Very soon (we're planning on tomorrow evening) we're moving to the new version of Investors Hub. Fortunately, unlike with the SI rollover years ago, we can roll back to the previous platform quickly and easily if we find that, for example, that the machines are getting overworked and not keeping up.
I often hear "If it ain't broke, don't fix it." and actually am an advocate of that philosophy, but this really does qualify for fixing. The site isn't broken in terms of being non-functional or even having bugs (at least the code on this side of the pond), but in the broader business sense, it's hobbled and this is a necessary repair.
The programming language we've been using was fine while it lasted (and the bottom line is that's what's changing most) but has not only started becoming a troublesome bottleneck that limits our traffic-handling capacity, it also presented a sizable brick wall when adding a lot of functionality we want to add to the site.
For those of you who speak binary, one of the biggest gains for us is the difference between an interpreted language and a compiled one.
For you non-binary types, if we use Favorites as an example, every time someone goes to that page (or it refreshes), the webserver has to read every single line of the hundreds of lines of code, check to see that it has the correct syntax, convert the line of code into "machine code", then do what that code tells it to do.
With the new language, Favorites is already machine code. The time-consuming steps of reading code line by line, checking for correct syntax, and converting to machine code (millions of times per day, mind you) are skipped because all of this is done one time rather than every time any user goes to the page.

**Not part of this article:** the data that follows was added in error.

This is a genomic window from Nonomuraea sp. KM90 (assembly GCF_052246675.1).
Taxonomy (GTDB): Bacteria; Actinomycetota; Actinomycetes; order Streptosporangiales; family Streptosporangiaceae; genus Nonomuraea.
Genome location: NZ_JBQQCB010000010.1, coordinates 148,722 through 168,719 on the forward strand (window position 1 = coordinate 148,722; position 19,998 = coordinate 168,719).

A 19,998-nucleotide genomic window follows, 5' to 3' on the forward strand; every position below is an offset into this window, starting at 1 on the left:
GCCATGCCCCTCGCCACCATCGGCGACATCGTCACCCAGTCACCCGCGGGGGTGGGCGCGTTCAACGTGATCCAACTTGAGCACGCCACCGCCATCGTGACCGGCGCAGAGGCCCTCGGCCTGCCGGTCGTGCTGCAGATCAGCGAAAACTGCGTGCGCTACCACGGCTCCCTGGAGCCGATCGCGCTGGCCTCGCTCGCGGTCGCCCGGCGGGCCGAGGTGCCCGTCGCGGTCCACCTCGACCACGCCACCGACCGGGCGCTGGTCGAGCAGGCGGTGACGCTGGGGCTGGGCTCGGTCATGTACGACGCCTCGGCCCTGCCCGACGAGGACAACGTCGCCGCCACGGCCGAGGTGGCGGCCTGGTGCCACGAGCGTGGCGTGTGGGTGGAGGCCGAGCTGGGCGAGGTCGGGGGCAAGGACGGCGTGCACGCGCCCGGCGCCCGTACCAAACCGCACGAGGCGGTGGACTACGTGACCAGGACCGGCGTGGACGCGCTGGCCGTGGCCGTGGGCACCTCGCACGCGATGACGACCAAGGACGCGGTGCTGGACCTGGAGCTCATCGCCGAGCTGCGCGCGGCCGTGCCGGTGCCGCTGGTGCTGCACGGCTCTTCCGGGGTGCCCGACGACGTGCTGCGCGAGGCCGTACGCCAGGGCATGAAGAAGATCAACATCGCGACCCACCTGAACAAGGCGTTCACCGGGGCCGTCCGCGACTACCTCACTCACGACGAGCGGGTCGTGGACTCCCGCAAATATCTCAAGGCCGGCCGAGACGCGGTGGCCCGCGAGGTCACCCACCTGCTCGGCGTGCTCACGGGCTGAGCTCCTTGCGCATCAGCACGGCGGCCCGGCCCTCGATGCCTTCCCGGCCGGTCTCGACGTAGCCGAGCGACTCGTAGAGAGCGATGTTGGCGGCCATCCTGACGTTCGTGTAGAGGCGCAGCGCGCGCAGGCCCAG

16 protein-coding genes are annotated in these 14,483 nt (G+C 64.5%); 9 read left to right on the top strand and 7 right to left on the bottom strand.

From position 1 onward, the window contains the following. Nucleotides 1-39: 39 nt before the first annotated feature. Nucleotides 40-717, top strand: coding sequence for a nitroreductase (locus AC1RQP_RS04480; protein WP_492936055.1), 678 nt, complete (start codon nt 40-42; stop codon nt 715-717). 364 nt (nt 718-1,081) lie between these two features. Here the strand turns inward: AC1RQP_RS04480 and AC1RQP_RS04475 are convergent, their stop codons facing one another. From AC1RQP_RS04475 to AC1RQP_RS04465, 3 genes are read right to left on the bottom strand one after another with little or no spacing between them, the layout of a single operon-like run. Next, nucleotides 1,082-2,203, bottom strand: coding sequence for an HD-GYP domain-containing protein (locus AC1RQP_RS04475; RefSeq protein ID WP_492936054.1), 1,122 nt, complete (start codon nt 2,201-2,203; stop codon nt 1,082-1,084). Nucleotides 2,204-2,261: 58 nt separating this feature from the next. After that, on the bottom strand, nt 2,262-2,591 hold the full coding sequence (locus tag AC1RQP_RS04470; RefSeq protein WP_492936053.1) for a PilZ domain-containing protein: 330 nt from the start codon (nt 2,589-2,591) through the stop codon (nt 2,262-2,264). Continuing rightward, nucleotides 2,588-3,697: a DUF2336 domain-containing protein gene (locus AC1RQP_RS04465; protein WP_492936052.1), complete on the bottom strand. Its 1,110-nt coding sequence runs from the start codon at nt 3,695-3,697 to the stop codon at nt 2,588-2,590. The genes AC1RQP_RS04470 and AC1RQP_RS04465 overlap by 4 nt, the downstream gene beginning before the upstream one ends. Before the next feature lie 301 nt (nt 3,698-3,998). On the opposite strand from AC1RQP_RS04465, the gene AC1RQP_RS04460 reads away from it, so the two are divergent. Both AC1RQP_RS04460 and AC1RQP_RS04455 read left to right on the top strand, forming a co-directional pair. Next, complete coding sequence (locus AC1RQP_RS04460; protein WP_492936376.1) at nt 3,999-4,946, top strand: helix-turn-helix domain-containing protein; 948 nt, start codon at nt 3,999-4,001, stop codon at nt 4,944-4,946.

This results in a fraction of the workload for the webservers and a large multiple of the number of pageviews and users the webservers can handle without slowing down. And actually should speed up page delivery for everyone, with the exception of dialup users (4.87% of our traffic) who will see a slowdown initially because of larger page sizes, but we'll later optimize the code to give it what we call "a smaller footprint".
There are also big benefits gained at the database server, as the data reader we can use for .NET is very specifically designed for our database server package, unlike the Classic ASP version which is more of a "one size fits all" data reader. This is actually an "it's nearly broke" item that the migration helps us with. The database server is currently dealing with nearly as much work as it can handle without slowing down. And why otherwise minor glitches or changes can bring it to its knees during market hours.
This migration to .NET increases the speed of the site and dramatically increases its ability to handle more traffic.
But that's not all it does. It gives us the ability to add features to the site that we simply couldn't previously.
And while we're in the middle of substantially rewriting the whole site, we're taking advantage of the ability to fix some design flaws and incorporate new features that would've required substantial rewrites to address anyway. If they were even possible in the old language.
Anyone who's been around here for any length of time knows that we're not a "change for change's sake" kind of company. We don't change what works unless we really feel we must or should, and changing to the .NET platform is a "must and should" item that's actually been pending for years but we're just now able to tackle.
And while the new site has been in Beta, Meatloaf and Dave have added lots of new features that were requested. Features we couldn't have had previously. This relative ease of adding features is a benefit we're already seeing.
Here's hoping for a successful transition!